P.S. Sir Ronbee, Thank you for your compliment which I am not deserving on the other thread. And MikeNewYork too
    As you have discovered, the word "passion" has several meanings. It even has one that is archaic (no longer used) that is a direct opposite of one of its current meanings. When "passion" is applied to the suffering of Jesus, it is usually capitalized.

    8 entries found for passion.
    pas·sion ( P ) Pronunciation Key (pshn)
    n.
    1. A powerful emotion, such as love, joy, hatred, or anger.

    2. Ardent love.
    3. a. Strong sexual desire; lust.
    b. The object of such love or desire.

    4. a. Boundless enthusiasm: His skills as a player don't quite match his passion for the game.
    b. The object of such enthusiasm: Soccer is her passion.
    5. An abandoned display of emotion, especially of anger: He's been known to fly into a passion without warning.
    6. Passion
    a.The sufferings of Jesus in the period following the Last Supper and including the Crucifixion, as related in the New Testament.
    b. A narrative, musical setting, or pictorial representation of Jesus's sufferings.
    7. Archaic. Martyrdom.
    8. Archaic. Passivity.


    --------------------------------------------------------------------------------
    [Middle English, from Old French, from Medieval Latin passi, passin-, sufferings of Jesus or a martyr, from Late Latin, physical suffering, martyrdom, sinful desire, from Latin, an undergoing, from passus, past participle of pat, to suffer. See p(i)- in Indo-European Roots.]

  6. #6
    Hong Kong Chinese Guest
    Thank you MikeNewYork for your detailed explanation on ‘passion’.

    I have more English words collected relating to patir (Latin).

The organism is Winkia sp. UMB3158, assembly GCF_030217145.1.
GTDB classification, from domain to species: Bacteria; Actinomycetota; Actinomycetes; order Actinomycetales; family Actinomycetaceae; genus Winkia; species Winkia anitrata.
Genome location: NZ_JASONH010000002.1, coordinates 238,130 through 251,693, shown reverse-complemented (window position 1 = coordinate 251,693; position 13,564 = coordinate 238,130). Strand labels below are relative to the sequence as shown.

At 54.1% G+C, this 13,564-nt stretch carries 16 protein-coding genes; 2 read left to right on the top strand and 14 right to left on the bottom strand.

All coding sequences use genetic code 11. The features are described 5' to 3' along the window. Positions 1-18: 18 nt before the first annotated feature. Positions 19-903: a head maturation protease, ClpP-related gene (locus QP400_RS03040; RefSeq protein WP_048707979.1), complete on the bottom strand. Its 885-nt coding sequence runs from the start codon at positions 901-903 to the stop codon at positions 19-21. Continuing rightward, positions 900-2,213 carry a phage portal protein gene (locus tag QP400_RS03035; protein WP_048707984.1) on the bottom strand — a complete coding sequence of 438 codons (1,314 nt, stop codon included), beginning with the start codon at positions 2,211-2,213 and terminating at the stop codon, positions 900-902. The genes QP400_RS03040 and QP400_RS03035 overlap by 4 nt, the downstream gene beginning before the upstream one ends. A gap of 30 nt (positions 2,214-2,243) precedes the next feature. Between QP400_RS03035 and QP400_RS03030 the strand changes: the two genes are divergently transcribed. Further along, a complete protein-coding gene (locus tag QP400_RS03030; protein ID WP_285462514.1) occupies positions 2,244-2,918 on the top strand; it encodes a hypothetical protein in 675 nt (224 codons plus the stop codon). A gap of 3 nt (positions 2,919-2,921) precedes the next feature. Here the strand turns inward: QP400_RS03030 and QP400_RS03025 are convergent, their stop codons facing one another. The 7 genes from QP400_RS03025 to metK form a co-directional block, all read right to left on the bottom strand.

Patir =>pass/pati – to suffer

    patience, patient, passible, passive, compassion, compatible

    Compatible – The new hardware is not compatible to the computer, therefore the computer user suffers.

  7. #7
    MikeNewYork's Avatar
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    Quote Originally Posted by Hong Kong Chinese
    Thank you MikeNewYork for your detailed explanation on ‘passion’.

    I have more English words collected relating to patir (Latin).
    Patir =>pass/pati – to suffer

    patience, patient, passible, passive, compassion, compatible

    Compatible – The new hardware is not compatible to the computer, therefore the computer user suffers.
    You're welcome. If you are interested in etymology, particularly of English words with Latin roots, you can follw the link I will post to a great web site. It allows you to download a small program with extensive information.

    http://ablemedia.com/ctcweb/showcase/roots.html

    Enjoy! :D

  8. #8
    MikeNewYork's Avatar
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    TDOL: Do we have "Roots of English" on our link list?

    http://ablemedia.com/ctcweb/showcase/roots.html

  9. #9
    eric2004 Guest
    Hmm, I'm a little amazed why <Passion of the Christ> is able to get such a fantastic performance in Box office?

  10. #10
    Tdol is offline Editor, UsingEnglish.com
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    Quote Originally Posted by MikeNewYork
    TDOL: Do we have "Roots of English" on our link list?

    http://ablemedia.com/ctcweb/showcase/roots.html
    Thanks, Mike- we certainly will.